The aurora was impressive, memorable, and perhaps frightening to those unfamiliar with it. But the sky light could not do anyone harm. There were other effects from the Sun storm which had a more direct impact, caused by the technological revolution that was going on: the rapid adoption of telegraphy.
The idea for the telegraph originated in the 1830’s, and the first telegraph was send in 1844. It was based on the discovery by Oersted that an electric current could change the direction of a magnetic needle, and on the development of the electric battery by Volta. The system was based on needles pointing at a display of letters and numbers. A push of the button closed the circuit with the battery, an electric current would move the needle, and words could be spelled out by varying the current. A person called Morse had been involved (obviously). By 1859, telegraph wires spread between al major cities. The first transcontinental wire came into service in 1861.
The telegraph used long wires, and these could pick up induction currents. During the 1859 storms, this is exactly what happened: the rapidly changing magnetic field put too much current on the lines, and the needles were moving too much to read any message. Many connections became impossible. Or worse: in Gothenburg, the telegraphist got an electric shock when disconnecting the earth. He came off lightly compared to some others. In Norway, the wires discharged sparks in the telegraph office, setting pieces of paper on fire. A telegraph operator at Baltimore even reported that The intensity of the spark at the instant of breaking the circuit was such as to set on fire the wood work of the switch board. Bright sparks were also noticed in Bordeaux and Toulouse.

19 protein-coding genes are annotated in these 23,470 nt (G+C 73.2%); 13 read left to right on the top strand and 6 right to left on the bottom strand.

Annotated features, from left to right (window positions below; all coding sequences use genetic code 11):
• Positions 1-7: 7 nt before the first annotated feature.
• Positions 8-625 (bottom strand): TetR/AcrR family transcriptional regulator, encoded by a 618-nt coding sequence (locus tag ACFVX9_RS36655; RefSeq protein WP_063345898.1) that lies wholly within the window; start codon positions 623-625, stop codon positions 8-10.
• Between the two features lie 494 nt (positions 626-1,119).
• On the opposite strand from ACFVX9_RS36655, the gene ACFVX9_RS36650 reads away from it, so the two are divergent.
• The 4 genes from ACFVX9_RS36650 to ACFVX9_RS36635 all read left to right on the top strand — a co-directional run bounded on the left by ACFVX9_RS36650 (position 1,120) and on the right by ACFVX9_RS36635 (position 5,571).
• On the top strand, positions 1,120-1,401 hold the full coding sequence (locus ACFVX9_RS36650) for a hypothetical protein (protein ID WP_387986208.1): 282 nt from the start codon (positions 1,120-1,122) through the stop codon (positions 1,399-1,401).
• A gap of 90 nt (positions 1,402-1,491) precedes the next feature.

Some telegraph lines did better than others. As one report states: On Friday, September 2nd, 1859, upon commencing business at 8 o’clock A.M. it was found that all the wires running out of the office were so strongly affected by the auroral current as to prevent any business being done, except with great difficulty. At this juncture it was suggested that the batteries should be cut off, and the wires simply connected with the earth. The Boston operator accordingly asked the Portland operator to cut off his battery and try to work with the auroral current alone. The Portland opera- tor replied, ‘‘I have done so. Will you do the same?’’ Boston operator answered, ‘‘I have cut my battery off and connected the line with the earth. We are working with the current from the Aurora Borealis alone. How do you receive my writing?’’ ‘‘Very well indeed,’’ rejoined the Port- land operator; ‘‘much better than with the batteries on. There is much less variation in the current, and the magnets work steadier. Suppose we continue to work, so until the Aurora subsides?’’ ‘‘Agreed,’’ said the Boston operator.
This is still the only reported case of Solar storms being used for renewable energy!
The cause of aurora